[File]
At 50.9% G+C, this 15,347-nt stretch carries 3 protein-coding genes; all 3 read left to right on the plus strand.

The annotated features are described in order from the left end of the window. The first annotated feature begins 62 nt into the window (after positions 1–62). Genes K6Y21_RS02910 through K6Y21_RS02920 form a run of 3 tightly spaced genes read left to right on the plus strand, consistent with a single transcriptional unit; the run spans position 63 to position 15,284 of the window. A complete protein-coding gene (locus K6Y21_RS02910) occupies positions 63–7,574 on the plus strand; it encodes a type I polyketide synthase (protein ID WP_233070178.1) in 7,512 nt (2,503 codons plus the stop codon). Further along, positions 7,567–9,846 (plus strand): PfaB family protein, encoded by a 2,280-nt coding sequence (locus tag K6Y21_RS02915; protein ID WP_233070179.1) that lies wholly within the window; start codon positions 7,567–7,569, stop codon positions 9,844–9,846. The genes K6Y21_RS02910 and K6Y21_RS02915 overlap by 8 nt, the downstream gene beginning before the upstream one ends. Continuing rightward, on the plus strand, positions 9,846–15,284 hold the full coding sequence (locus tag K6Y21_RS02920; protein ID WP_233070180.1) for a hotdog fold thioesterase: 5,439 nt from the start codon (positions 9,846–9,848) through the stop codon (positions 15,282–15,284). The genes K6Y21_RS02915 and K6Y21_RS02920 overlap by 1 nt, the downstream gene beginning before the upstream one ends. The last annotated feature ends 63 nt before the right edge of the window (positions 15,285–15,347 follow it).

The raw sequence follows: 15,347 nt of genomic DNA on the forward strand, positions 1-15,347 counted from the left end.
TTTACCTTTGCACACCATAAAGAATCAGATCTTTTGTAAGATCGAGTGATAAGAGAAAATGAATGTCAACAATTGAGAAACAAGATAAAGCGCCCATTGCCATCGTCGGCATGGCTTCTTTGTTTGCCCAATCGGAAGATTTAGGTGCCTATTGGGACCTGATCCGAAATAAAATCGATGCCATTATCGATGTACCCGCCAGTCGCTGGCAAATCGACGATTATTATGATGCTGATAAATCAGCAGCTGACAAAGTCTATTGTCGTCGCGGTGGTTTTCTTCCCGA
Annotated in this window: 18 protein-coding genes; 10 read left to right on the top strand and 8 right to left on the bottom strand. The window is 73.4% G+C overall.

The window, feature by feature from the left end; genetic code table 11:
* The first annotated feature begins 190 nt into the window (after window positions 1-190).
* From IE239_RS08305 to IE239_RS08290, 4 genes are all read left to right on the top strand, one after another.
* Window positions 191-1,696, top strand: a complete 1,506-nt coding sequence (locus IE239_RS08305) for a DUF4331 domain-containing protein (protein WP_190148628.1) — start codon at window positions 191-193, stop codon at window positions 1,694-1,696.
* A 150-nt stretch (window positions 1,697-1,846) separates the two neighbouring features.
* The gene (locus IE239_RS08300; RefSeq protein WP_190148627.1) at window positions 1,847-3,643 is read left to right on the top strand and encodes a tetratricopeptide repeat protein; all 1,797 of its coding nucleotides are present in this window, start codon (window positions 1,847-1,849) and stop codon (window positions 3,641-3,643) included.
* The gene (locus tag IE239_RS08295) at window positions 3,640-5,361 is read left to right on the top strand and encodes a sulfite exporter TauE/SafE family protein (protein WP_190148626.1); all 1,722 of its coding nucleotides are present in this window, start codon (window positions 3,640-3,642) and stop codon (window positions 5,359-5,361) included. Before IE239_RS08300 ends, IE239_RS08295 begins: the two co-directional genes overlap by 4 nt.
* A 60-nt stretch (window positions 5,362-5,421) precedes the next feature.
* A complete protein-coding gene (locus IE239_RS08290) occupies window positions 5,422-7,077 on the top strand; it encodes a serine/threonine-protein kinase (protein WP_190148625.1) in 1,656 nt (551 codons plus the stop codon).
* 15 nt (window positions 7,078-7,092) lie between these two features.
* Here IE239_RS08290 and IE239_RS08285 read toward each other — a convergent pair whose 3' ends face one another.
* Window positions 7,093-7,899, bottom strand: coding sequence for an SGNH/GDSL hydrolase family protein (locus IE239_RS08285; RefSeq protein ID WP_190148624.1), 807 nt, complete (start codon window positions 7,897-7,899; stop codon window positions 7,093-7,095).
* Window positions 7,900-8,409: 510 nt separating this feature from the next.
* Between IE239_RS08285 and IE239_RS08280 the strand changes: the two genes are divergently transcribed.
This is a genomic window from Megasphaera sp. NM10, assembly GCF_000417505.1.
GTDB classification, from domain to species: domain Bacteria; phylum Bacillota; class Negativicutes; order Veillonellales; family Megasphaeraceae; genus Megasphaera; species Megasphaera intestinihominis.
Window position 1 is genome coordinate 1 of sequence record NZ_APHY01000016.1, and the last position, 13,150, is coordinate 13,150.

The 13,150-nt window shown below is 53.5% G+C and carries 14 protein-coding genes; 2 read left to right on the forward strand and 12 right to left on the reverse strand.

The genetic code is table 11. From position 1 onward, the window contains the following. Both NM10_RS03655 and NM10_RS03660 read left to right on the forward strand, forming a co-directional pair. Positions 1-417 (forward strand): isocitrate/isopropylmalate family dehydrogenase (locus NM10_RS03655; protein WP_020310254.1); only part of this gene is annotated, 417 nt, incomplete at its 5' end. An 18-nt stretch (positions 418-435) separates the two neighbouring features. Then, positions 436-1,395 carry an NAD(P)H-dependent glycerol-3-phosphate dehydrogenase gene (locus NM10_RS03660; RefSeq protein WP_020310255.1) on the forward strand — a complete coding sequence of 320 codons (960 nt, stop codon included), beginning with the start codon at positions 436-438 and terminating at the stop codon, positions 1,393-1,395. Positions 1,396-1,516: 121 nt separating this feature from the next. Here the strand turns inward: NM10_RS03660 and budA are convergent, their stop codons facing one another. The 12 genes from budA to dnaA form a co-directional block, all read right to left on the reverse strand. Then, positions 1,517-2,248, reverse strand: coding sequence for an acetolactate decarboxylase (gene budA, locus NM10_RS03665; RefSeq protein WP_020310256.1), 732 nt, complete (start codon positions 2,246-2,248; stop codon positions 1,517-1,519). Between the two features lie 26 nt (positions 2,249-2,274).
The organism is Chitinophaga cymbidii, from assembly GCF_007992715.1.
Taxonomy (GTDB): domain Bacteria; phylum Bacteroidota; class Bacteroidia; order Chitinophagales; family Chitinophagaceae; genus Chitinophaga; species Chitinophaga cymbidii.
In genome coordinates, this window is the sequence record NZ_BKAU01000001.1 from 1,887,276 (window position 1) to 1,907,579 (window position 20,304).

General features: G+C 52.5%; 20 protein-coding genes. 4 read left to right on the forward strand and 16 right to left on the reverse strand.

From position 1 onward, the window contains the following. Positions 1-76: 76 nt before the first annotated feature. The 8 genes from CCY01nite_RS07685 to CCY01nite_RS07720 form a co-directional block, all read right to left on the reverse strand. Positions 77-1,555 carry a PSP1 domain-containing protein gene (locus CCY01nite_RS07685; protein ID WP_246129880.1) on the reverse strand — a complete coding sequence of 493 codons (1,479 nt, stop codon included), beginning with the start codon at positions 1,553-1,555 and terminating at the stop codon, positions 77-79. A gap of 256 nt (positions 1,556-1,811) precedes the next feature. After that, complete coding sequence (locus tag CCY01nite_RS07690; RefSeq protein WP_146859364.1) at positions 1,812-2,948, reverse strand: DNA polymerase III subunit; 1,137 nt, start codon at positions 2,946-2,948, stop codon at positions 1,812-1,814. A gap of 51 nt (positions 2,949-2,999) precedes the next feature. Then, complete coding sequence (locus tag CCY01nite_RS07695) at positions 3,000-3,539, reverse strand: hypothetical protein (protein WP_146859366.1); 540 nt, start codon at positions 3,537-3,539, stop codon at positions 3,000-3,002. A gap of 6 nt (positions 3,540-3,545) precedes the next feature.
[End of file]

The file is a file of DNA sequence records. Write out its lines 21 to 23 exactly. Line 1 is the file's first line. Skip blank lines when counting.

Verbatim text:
GTDB classification, from domain to species: domain Bacteria; phylum Bacillota; class Negativicutes; order Veillonellales; family Megasphaeraceae; genus Megasphaera; species Megasphaera intestinihominis.
Window position 1 is genome coordinate 1 of sequence record NZ_APHY01000016.1, and the last position, 13,150, is coordinate 13,150.

The 13,150-nt window shown below is 53.5% G+C and carries 14 protein-coding genes; 2 read left to right on the forward strand and 12 right to left on the reverse strand.